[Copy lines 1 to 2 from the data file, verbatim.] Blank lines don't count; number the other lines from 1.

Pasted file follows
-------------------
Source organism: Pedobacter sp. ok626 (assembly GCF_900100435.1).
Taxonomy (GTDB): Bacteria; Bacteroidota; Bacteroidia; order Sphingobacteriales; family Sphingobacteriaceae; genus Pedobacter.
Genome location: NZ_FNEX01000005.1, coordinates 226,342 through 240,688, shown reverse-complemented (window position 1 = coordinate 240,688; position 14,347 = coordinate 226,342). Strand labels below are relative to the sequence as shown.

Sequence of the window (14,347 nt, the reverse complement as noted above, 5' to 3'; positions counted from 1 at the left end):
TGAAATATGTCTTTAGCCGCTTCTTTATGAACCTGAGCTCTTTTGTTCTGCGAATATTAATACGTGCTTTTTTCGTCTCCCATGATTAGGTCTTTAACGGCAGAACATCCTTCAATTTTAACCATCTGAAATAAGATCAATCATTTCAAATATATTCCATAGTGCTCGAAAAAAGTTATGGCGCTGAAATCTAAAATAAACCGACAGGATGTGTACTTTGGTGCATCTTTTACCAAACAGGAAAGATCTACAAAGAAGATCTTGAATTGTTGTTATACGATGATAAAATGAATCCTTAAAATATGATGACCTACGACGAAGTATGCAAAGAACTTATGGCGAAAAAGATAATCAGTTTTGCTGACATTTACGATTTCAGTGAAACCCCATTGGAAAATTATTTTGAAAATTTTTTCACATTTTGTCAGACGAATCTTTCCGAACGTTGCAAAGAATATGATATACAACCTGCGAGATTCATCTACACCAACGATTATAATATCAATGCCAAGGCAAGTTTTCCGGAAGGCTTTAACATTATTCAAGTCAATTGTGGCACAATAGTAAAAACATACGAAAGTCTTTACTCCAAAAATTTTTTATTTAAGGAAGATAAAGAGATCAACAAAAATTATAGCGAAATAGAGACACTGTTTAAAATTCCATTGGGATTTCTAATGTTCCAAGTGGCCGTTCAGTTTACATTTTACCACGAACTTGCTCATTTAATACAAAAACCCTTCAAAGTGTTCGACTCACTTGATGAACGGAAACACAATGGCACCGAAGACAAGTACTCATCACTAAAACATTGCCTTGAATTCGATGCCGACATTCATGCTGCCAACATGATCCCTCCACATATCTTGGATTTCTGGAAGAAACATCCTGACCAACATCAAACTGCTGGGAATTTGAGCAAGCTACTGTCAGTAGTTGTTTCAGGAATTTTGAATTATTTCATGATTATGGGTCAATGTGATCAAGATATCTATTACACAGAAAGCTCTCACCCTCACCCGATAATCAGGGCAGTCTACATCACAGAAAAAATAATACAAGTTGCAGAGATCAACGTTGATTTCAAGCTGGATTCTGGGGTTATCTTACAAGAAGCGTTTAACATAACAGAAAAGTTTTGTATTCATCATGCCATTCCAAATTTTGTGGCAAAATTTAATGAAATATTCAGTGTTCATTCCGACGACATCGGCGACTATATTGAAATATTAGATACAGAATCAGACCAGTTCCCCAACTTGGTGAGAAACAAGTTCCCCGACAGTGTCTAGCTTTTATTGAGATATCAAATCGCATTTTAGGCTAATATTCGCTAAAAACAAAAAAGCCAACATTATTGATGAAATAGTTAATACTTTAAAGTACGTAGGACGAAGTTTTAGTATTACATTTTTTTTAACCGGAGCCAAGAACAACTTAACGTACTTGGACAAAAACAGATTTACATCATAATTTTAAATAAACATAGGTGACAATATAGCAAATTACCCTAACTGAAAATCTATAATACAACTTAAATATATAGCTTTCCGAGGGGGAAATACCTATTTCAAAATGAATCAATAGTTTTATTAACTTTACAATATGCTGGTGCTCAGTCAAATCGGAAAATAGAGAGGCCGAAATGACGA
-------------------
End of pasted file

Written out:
Source organism: Pedobacter sp. ok626 (assembly GCF_900100435.1).
Taxonomy (GTDB): Bacteria; Bacteroidota; Bacteroidia; order Sphingobacteriales; family Sphingobacteriaceae; genus Pedobacter.